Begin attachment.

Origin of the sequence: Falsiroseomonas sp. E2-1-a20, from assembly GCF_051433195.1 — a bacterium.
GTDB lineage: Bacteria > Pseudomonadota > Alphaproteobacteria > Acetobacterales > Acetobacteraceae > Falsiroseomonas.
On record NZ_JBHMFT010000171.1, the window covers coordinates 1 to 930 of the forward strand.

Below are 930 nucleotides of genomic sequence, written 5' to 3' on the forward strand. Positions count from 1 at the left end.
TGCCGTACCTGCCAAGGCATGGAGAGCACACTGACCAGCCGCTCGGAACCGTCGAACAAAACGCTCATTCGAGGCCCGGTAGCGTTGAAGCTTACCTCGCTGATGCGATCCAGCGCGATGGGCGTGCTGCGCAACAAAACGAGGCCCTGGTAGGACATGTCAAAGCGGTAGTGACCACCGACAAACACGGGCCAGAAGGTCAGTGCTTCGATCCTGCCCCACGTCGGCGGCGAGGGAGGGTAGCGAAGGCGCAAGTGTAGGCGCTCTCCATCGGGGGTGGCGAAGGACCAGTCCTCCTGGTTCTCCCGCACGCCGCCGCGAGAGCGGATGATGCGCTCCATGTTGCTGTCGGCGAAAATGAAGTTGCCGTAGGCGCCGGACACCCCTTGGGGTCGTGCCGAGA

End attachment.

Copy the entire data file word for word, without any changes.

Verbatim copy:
Origin of the sequence: Falsiroseomonas sp. E2-1-a20, from assembly GCF_051433195.1 — a bacterium.
GTDB lineage: Bacteria > Pseudomonadota > Alphaproteobacteria > Acetobacterales > Acetobacteraceae > Falsiroseomonas.
On record NZ_JBHMFT010000171.1, the window covers coordinates 1 to 930 of the forward strand.

Below are 930 nucleotides of genomic sequence, written 5' to 3' on the forward strand. Positions count from 1 at the left end.
TGCCGTACCTGCCAAGGCATGGAGAGCACACTGACCAGCCGCTCGGAACCGTCGAACAAAACGCTCATTCGAGGCCCGGTAGCGTTGAAGCTTACCTCGCTGATGCGATCCAGCGCGATGGGCGTGCTGCGCAACAAAACGAGGCCCTGGTAGGACATGTCAAAGCGGTAGTGACCACCGACAAACACGGGCCAGAAGGTCAGTGCTTCGATCCTGCCCCACGTCGGCGGCGAGGGAGGGTAGCGAAGGCGCAAGTGTAGGCGCTCTCCATCGGGGGTGGCGAAGGACCAGTCCTCCTGGTTCTCCCGCACGCCGCCGCGAGAGCGGATGATGCGCTCCATGTTGCTGTCGGCGAAAATGAAGTTGCCGTAGGCGCCGGACACCCCTTGGGGTCGTGCCGAGA